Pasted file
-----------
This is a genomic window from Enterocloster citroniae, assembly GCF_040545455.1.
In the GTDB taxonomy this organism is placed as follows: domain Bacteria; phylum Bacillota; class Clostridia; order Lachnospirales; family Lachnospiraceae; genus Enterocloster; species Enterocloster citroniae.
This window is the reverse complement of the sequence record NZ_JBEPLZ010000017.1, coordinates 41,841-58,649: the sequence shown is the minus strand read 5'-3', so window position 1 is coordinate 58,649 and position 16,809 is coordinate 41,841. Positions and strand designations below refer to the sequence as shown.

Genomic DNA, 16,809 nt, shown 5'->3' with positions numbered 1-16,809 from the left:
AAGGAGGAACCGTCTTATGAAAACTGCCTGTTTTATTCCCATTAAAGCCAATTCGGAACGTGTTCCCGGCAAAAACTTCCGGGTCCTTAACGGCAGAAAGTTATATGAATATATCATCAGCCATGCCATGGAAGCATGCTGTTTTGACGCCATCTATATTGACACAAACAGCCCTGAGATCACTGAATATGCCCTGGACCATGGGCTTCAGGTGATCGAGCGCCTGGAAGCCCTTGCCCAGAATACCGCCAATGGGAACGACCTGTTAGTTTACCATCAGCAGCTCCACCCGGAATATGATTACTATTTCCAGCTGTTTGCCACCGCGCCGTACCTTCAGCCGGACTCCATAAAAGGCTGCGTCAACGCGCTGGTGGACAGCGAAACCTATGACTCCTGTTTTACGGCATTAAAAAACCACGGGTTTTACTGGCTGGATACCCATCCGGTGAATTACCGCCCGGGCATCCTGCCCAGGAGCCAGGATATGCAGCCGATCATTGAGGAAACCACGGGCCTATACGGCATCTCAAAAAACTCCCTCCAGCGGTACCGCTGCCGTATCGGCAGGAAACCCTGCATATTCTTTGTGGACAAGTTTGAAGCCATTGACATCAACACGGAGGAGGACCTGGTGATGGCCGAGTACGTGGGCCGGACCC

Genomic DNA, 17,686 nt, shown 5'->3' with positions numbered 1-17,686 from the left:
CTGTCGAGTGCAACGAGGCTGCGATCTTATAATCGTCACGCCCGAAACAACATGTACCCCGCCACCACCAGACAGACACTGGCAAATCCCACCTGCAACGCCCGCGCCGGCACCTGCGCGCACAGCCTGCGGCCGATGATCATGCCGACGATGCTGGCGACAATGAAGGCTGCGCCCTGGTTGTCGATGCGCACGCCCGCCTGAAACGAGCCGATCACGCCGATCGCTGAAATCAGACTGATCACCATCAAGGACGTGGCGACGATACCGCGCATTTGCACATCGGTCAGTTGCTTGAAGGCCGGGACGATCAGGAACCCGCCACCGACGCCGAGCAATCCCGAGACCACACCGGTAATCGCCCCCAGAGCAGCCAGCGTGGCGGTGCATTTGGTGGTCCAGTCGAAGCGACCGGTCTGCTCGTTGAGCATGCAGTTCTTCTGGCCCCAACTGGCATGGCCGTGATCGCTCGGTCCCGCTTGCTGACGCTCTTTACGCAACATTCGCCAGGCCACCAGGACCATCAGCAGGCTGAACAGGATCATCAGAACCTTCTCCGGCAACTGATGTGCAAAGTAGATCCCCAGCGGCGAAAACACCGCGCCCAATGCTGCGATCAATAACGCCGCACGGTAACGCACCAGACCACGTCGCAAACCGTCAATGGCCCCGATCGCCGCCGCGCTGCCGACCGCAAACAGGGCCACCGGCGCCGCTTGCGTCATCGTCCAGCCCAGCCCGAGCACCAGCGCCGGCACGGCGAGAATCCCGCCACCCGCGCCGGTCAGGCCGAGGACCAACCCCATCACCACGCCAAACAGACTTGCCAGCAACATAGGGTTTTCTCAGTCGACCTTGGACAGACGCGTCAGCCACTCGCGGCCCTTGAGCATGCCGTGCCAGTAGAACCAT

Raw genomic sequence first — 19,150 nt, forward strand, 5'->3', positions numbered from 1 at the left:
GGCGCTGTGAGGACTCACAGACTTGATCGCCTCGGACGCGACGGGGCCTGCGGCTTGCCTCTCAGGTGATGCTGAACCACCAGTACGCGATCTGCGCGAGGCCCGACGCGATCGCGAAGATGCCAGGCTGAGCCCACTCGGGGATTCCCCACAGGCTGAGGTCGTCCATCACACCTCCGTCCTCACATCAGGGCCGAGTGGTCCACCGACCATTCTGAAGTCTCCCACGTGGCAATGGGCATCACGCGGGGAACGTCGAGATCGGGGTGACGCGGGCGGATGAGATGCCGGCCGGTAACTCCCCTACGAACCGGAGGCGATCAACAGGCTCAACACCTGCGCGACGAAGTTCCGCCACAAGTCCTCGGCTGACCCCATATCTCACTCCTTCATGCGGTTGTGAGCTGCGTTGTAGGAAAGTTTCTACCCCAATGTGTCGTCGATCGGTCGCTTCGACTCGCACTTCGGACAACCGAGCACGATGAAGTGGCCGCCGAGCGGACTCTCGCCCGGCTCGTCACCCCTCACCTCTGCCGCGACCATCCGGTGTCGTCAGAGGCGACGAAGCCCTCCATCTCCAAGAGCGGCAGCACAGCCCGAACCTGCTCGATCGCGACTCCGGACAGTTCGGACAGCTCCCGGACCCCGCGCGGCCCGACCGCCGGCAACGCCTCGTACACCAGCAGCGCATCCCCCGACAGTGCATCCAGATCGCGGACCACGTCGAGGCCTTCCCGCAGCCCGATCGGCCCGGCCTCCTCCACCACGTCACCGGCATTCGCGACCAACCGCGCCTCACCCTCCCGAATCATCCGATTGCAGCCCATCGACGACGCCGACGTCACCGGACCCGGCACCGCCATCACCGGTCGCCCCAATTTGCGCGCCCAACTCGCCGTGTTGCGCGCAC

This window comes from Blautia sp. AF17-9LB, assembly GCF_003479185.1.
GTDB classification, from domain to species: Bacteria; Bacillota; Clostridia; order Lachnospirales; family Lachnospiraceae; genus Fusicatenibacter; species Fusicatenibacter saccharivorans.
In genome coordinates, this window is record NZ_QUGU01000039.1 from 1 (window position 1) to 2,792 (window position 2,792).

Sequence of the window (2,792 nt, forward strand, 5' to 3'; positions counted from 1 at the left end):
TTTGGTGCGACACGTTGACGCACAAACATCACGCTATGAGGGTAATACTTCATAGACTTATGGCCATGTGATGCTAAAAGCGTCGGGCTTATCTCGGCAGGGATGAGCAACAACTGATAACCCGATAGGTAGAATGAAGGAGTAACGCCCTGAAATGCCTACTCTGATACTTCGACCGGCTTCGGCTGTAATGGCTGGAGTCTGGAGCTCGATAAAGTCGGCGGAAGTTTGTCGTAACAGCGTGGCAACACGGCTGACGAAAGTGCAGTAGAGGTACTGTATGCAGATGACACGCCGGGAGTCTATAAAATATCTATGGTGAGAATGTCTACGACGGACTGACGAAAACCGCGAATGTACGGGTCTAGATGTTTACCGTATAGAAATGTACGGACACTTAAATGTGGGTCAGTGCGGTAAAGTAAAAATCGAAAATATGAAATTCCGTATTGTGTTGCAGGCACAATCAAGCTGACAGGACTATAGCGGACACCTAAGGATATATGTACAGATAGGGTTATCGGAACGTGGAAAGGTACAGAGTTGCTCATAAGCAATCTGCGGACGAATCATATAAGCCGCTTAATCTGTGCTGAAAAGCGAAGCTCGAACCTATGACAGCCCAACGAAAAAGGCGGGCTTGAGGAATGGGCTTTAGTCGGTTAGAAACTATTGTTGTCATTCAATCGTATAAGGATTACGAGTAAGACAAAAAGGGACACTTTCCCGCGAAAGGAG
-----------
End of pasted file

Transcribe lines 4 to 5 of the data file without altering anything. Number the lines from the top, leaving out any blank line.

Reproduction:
Genomic DNA, 16,809 nt, shown 5'->3' with positions numbered 1-16,809 from the left:
AAGGAGGAACCGTCTTATGAAAACTGCCTGTTTTATTCCCATTAAAGCCAATTCGGAACGTGTTCCCGGCAAAAACTTCCGGGTCCTTAACGGCAGAAAGTTATATGAATATATCATCAGCCATGCCATGGAAGCATGCTGTTTTGACGCCATCTATATTGACACAAACAGCCCTGAGATCACTGAATATGCCCTGGACCATGGGCTTCAGGTGATCGAGCGCCTGGAAGCCCTTGCCCAGAATACCGCCAATGGGAACGACCTGTTAGTTTACCATCAGCAGCTCCACCCGGAATATGATTACTATTTCCAGCTGTTTGCCACCGCGCCGTACCTTCAGCCGGACTCCATAAAAGGCTGCGTCAACGCGCTGGTGGACAGCGAAACCTATGACTCCTGTTTTACGGCATTAAAAAACCACGGGTTTTACTGGCTGGATACCCATCCGGTGAATTACCGCCCGGGCATCCTGCCCAGGAGCCAGGATATGCAGCCGATCATTGAGGAAACCACGGGCCTATACGGCATCTCAAAAAACTCCCTCCAGCGGTACCGCTGCCGTATCGGCAGGAAACCCTGCATATTCTTTGTGGACAAGTTTGAAGCCATTGACATCAACACGGAGGAGGACCTGGTGATGGCCGAGTACGTGGGCCGGACCC